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Rainy season threatens children in Darfur and Chad

© UNICEF/HQ04-0296/Nesbitt
Families flee driving rain at Kalma Camp

DARFUR, 18 June 2004 – The rainy season is building in the Darfur region, destroying makeshift homes in a camp in South Darfur and sending thousands fleeing for shelter. Rainfall is expected to become heavier in the peak months of July and August.  While all camps for displaced people are still accessible, rains will make it harder for aid agencies to reach the more than one million people who have been forced to flee their homes.  The expected downpours will also mean that hundreds of thousands of people who are currently sheltering in dry riverbeds, or wadis, will have to move to other locations.

Working with Sudan’s Ministry of Education, UNICEF is bringing in thousands of rolls of plastic sheeting to protect health clinics and temporary classrooms in camps for displaced people. As the rainy season progresses, UNICEF is providing mosquito nets, malaria pills, as well as water purification tablets and soap to meet the growing threat of cholera and malaria.  The organization is also training local people to become health educators who will teach hygiene to families across the Darfur region.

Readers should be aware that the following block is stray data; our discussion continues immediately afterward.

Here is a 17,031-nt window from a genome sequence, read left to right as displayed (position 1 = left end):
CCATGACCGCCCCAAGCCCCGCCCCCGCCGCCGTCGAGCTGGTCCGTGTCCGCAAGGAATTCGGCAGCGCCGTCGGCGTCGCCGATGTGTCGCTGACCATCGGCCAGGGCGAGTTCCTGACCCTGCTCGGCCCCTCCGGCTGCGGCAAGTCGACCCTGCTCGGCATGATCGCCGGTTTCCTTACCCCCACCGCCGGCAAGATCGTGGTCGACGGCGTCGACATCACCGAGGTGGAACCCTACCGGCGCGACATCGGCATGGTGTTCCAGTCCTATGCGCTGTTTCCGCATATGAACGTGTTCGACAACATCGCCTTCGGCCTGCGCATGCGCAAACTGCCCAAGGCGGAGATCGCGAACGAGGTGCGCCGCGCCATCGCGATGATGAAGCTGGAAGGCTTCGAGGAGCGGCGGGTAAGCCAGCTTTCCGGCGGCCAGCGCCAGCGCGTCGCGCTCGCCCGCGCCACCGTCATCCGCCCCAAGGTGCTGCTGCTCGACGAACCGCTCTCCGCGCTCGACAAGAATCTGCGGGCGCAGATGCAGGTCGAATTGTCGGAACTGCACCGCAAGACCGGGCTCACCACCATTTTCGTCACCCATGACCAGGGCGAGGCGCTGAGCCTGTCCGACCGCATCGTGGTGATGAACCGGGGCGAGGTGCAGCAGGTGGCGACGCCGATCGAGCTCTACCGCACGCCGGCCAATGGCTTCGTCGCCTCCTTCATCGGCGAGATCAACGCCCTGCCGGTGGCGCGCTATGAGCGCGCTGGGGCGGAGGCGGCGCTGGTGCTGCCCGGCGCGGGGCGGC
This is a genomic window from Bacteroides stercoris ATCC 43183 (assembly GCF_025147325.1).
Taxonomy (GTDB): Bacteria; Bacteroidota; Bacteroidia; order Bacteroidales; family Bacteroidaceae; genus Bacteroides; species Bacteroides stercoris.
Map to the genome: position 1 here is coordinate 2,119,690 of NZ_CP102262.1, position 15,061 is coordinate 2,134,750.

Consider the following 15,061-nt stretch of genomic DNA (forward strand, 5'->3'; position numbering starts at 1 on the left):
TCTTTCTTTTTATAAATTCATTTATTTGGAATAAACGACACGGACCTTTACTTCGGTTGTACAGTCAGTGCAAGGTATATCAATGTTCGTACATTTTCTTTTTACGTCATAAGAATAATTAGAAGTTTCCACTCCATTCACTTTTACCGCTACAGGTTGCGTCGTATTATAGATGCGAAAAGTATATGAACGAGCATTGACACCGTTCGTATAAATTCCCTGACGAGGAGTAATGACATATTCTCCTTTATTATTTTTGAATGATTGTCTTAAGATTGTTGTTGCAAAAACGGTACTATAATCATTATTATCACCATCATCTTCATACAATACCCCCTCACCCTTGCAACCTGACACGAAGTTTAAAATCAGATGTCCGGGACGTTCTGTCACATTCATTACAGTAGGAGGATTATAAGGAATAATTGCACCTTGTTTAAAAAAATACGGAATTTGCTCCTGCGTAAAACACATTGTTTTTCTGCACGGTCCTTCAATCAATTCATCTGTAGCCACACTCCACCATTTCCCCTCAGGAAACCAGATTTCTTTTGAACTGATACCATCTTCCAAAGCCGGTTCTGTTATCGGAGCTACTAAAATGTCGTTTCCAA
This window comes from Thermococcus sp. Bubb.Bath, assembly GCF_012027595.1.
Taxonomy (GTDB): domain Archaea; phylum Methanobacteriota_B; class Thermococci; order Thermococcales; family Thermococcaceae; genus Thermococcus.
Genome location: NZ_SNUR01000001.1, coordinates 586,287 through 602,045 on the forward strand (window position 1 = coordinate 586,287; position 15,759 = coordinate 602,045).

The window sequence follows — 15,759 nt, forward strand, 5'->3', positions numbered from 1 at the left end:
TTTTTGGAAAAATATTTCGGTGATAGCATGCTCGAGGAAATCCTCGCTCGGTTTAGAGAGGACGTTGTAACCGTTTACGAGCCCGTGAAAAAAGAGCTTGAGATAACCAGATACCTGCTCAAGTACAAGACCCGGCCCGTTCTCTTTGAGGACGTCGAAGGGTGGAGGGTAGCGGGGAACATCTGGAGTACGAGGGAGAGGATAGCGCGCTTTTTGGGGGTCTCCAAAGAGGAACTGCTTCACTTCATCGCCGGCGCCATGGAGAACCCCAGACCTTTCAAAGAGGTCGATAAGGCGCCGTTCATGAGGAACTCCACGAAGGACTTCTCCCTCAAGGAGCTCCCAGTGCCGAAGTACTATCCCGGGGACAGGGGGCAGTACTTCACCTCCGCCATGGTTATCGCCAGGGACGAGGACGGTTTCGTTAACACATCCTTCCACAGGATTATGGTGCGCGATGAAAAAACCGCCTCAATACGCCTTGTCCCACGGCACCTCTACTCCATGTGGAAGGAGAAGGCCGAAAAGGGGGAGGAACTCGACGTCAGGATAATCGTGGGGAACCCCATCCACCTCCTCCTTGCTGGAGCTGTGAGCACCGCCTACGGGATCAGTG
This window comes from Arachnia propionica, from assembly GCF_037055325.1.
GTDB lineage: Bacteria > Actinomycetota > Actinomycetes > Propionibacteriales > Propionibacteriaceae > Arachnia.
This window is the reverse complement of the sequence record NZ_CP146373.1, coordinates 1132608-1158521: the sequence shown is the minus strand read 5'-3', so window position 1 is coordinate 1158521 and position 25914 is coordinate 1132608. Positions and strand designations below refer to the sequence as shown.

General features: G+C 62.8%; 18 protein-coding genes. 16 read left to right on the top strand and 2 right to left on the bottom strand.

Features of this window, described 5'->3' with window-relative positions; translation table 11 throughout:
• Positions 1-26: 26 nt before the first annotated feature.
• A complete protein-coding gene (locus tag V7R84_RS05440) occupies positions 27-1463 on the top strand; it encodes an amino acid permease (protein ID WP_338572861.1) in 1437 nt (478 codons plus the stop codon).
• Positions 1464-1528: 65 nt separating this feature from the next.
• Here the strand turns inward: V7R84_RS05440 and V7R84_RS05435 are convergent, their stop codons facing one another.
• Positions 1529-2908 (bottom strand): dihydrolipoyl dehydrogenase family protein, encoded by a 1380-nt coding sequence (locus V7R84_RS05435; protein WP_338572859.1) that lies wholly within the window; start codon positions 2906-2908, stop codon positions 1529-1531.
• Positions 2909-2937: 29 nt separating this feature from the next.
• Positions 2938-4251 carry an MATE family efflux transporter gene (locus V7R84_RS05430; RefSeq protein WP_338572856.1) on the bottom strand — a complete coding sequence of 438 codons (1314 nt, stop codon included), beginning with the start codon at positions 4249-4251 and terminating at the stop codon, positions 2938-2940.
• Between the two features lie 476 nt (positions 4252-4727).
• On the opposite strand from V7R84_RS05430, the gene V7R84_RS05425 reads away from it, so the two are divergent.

© UNICEF/HQ04-0297/Nesbitt
Women run for shelter from the downpour at Kalma Camp

UNICEF is also extremely concerned that the rainy season will make it impossible to reach the vast majority of the 180,000 people who have fled across the border into Chad. An airlift brought in tarpaulins and water-kits earlier this month, but much more needs to be done to support Chad’s vulnerable refugees.

UNICEF is appealing for US $46 million to support its work in both Darfur and Chad.




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18 June 2004: Rain sweeps into Kalma Camp

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